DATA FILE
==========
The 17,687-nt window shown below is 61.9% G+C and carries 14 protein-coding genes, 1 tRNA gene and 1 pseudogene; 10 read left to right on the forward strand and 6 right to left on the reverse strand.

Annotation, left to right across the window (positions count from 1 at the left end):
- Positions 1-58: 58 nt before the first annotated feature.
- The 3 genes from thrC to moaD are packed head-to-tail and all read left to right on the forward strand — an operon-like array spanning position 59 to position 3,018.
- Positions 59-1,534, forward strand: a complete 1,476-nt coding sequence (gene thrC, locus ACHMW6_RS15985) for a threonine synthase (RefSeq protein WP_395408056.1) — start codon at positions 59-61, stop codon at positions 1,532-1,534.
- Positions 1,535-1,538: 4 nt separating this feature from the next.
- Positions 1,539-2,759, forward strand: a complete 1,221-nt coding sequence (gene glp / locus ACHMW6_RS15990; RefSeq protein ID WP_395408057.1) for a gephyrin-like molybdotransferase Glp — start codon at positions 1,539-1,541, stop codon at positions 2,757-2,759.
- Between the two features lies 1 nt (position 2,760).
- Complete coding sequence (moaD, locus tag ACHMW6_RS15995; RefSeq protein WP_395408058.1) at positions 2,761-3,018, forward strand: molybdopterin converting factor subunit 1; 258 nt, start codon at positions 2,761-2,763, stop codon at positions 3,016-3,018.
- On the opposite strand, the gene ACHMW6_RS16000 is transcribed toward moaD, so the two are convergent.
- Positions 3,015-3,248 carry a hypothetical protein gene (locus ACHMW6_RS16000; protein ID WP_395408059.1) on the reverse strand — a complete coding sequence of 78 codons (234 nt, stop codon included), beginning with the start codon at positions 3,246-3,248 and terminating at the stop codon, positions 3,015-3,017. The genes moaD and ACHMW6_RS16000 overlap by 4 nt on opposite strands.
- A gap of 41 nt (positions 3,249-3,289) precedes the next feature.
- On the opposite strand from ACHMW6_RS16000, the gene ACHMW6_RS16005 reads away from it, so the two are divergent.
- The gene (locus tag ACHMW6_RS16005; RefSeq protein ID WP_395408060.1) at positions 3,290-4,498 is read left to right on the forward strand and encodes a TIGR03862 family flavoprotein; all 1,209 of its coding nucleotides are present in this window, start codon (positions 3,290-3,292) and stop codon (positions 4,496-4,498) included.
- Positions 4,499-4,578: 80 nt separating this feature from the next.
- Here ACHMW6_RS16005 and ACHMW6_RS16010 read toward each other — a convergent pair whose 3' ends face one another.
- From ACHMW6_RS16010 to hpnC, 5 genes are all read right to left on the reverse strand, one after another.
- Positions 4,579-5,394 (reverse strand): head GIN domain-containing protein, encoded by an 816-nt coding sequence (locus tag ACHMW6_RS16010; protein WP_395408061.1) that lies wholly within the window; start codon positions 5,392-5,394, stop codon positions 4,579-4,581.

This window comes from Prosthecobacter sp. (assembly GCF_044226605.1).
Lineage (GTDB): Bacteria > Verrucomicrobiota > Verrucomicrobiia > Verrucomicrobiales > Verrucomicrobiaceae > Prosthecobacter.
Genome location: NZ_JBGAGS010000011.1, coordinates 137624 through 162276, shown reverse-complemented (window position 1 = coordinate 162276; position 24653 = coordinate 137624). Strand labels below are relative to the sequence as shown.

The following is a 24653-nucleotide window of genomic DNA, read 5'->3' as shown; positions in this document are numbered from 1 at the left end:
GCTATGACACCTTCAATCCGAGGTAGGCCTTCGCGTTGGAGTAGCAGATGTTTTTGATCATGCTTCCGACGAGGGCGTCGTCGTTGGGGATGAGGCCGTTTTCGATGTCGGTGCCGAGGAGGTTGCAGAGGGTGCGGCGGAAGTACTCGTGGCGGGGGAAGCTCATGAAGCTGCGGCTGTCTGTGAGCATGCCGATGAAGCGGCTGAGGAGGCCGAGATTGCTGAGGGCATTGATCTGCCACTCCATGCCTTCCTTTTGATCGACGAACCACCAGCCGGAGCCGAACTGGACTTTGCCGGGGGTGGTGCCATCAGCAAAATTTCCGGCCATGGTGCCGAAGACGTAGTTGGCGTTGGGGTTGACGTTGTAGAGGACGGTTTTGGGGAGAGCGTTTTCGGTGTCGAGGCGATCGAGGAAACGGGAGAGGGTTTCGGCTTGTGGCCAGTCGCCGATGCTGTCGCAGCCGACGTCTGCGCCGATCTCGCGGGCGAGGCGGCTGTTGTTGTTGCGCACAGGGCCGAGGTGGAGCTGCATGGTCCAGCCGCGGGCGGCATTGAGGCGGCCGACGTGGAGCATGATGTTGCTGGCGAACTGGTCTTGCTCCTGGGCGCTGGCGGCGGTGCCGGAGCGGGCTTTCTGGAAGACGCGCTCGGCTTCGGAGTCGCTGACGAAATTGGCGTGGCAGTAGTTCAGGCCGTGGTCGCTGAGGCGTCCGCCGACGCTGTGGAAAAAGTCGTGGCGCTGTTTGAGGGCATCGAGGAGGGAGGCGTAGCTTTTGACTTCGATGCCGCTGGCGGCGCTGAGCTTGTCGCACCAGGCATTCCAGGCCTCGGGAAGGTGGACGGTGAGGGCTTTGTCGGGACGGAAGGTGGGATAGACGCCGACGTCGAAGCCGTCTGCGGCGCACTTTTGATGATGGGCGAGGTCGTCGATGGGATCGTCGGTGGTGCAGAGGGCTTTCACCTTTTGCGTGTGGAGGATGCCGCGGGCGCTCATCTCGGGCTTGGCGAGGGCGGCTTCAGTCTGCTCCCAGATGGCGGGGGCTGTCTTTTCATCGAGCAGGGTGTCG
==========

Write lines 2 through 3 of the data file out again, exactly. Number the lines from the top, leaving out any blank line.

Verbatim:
Annotation, left to right across the window (positions count from 1 at the left end):
- Positions 1-58: 58 nt before the first annotated feature.